I tuned out and wondered about that for a minute. Ultimately, my issue with men was that they didn’t give me what I wanted. So how could this be true? Did I crave not being listened to?

I always thought that communication and being listened to were my biggest problems with men. But thinking back on the men I’d dated, I noticed there was something else they had in common that I didn’t realize at first. Something that they gave me that I didn’t even know I needed: They made me feel better about myself.

Peanut wasn’t that attractive, which in turn made me feel attractive. Scruff hadn’t graduated from college, which made me feel accomplished. Brett didn’t really have a career, which made me feel a lot better about mine. Every guy I’d dated in some way I viewed as ‘lesser’ than me, which made me feel like I had the upper hand.

Which was seriously fucked up.

I had no idea I was such a hater. But the facts were before me and I couldn’t ignore them. I wasn’t dating to settle down, I was dating to boost my ego. I wasn’t dating to find my equal, I’d been dating to find someone who would worship the ground I was walking on. I was dating men who I felt better than, who I thought should have felt lucky to get my attention. I was expecting them to put me on a pedestal and would get confused when they didn’t.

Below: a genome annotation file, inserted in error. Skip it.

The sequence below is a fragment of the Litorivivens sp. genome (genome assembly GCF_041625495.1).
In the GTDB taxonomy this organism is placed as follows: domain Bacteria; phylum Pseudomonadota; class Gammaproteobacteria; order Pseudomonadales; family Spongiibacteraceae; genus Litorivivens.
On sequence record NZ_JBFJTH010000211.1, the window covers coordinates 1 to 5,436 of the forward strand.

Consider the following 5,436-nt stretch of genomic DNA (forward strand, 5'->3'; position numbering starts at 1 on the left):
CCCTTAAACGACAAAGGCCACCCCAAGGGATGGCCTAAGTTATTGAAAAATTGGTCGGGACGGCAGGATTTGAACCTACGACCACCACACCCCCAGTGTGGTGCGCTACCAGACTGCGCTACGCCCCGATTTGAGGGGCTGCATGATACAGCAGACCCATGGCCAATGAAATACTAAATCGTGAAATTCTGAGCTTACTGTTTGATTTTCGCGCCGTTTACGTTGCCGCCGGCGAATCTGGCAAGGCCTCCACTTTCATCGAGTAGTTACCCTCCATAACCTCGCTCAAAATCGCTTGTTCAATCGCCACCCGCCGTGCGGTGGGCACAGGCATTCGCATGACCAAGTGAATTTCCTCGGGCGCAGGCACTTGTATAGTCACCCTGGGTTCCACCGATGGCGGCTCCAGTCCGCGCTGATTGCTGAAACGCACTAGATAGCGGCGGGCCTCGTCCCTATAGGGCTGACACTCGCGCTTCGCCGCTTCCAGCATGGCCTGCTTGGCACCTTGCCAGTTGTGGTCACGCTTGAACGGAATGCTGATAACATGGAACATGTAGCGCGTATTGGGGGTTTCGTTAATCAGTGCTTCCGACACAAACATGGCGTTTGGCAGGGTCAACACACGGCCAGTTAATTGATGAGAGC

But why? Why was I blindly following this horrible, subconscious pattern? I put myself in a scenario (I have a powerful imagination so this always works). I imagined myself at a restaurant or a bar or somewhere social pre-covid. I imagined there was a man there who was exactly what I was looking for; tall, attractive, smart, charming, successful, good listener, the works. I imagined him walking up to me and introducing himself, and I asked myself what would I do? What would I say? How would I feel?